The ovarian cancer metastasis to bones remains a relatively uncommon clinical scenario; the thoracic wall and extraperitoneal bone metastasis are considered to be extremely rare. This patient presented a very good response to initial treatment with an atypical late-term recurrent pattern as solitary thoracic wall metastasis. The incidence of bone involvement in ovarian cancer has been reported less than 4%. A postmortem study reviewed 73 ovarian cancer patients; 15% autopsy results showed bone involvement including the pelvis, vertebrae, femur, and skull.[sup][1] Bone metastasis was generally considered through systemic hematogenous route, which usually occurred in late stage of ovarian cancer. Nevertheless, no involvements of the sternum or the costae have been described in these series.[sup][1] Systemic hematogenous metastasis is generally considered the main route for distant thoracic metastasis. Another possible route for this kind of metastasis was by abdominal lymph system.

This patient expressed PD-L1/2 and JAK2 mutation. PD-1, an immune checkpoint receptor expressed by T-cells, binds to its ligands and suppresses antigen-specific cancer immune reactions. Genetic studies in lung cancer found that an increase of the copy number of the PD-L1 gene was accompanied by an increase of JAK2 gene, which further enhanced PD-L1 protein expression.[sup][2] Webb et al . reported that PD-L1 expression was a favorable prognostic feature of high-grade serous ovarian cancer.[sup][3] A Phase II clinical trial used the nivolumab, a human immunoglobulin G4 anti-PD-1 receptor-blocking monoclonal antibody, to treat platinum-resistant, recurrent, or advanced ovarian cancer and showed encouraging safety and clinical efficacy. This patient was over 70 years old and allergy to platinum. In consideration for the relatively low effect and high adverse effect of second-line chemotherapy, in addition to the PD-L1 mutation revealed by gene sequencing, we decided to use zoledronic acids for maintenance of osteolysis and anti-PD-1 monoclonal antibody to ensure the quality of life. The patient showed a promising response to these multimodality treatments. Management of atypical recurrent ovarian cancer remains highly controversial and personalized. Multimodality treatment such as systemic chemotherapy, radiation, and even molecular-targeted therapy may be useful in tumor control.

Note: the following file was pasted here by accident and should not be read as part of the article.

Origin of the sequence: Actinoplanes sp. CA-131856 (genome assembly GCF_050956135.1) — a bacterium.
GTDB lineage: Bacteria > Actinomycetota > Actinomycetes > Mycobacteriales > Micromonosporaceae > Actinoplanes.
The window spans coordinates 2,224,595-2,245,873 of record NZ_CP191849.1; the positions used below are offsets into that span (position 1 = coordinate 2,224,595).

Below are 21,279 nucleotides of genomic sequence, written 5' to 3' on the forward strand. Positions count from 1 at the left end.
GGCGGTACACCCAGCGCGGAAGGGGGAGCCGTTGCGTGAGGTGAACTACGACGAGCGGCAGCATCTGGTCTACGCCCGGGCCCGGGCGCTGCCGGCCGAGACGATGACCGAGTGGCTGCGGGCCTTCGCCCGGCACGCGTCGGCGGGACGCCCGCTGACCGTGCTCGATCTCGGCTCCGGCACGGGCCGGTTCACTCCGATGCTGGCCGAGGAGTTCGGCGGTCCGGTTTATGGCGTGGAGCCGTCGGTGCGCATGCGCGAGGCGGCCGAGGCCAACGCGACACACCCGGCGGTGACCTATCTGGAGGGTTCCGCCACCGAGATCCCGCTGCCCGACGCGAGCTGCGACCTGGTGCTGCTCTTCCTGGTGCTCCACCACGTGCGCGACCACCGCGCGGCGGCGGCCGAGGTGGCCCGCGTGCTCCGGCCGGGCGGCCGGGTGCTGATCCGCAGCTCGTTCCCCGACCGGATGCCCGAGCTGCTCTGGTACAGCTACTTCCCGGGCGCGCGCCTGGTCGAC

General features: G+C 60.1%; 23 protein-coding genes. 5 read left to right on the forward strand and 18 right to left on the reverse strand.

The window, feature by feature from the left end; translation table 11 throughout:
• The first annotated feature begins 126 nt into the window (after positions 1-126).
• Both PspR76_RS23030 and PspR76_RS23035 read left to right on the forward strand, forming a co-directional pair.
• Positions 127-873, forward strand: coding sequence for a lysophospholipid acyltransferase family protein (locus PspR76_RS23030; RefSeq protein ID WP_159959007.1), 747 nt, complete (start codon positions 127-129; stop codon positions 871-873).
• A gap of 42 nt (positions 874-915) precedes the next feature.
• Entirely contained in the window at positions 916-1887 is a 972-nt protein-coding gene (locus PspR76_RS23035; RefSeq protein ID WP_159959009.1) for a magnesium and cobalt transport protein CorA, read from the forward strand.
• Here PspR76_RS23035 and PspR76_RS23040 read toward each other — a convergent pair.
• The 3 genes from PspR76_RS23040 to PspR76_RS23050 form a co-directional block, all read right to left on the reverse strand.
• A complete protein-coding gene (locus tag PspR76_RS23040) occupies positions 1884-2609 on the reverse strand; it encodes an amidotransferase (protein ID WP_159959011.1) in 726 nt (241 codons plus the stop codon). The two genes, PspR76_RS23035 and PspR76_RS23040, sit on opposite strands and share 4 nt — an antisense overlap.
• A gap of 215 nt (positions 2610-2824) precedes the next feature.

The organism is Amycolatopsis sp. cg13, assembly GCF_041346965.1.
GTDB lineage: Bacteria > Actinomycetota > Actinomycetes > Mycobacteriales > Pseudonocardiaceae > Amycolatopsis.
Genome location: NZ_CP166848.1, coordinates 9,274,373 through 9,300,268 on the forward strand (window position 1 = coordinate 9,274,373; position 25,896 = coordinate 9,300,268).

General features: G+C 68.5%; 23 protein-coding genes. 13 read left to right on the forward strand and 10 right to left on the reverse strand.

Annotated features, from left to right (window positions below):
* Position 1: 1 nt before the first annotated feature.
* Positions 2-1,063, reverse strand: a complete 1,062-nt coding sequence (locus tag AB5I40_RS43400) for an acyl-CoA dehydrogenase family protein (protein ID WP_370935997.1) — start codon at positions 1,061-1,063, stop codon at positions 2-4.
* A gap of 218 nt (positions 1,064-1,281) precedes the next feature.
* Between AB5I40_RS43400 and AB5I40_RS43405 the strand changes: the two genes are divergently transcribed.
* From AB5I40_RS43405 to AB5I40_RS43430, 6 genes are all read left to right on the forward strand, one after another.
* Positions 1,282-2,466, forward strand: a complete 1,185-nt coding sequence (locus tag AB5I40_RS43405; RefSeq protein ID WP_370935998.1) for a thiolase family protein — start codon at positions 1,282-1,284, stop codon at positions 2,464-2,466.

Declaration of patient consent

The authors certify that they have obtained all appropriate patient consent forms. In the form the patient has given consent for her images and other clinical information to be reported in the journal. The patient understands that her name and initial will not be published and due efforts will be made to conceal her identity, but anonymity cannot be guaranteed.

Financial support and sponsorship


Conflicts of interest

There are no conflicts of interest.


1. Reed E, Zerbe CS, Brawley OW, Bicher A, Steinberg SM. Analysis of autopsy evaluations of ovarian cancer patients treated at the National Cancer Institute, 1972-1988. Am J Clin Oncol 2000;23:107-16.

2. Ikeda S, Okamoto T, Okano S, Umemoto Y, Tagawa T, Morodomi Y, et al. PD-L1 is upregulated by simultaneous amplification of the PD-L1 and JAK2 genes in non-small cell lung cancer. J Thorac Oncol 2016;11:62-71. doi: 10.1016/j.jtho.2015.09.010.

3. Webb JR, Milne K, Kroeger DR, Nelson BH. PD-L1 expression is associated with tumor-infiltrating T cells and favorable prognosis in high-grade serous ovarian cancer. Gynecol Oncol 2016;141:293-302. doi: 10.1016/j.ygyno.2016.03.008.
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Article Details
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Title Annotation:Clinical Practice
Author:Yang, Jie; Yang, Jun-Jun; Zhao, Jun; Ren, Tong; Feng, Feng-Zhi; Wan, Xi-Run; Xiang, Yang
Publication:Chinese Medical Journal
Article Type:Report
Date:Jul 27, 2017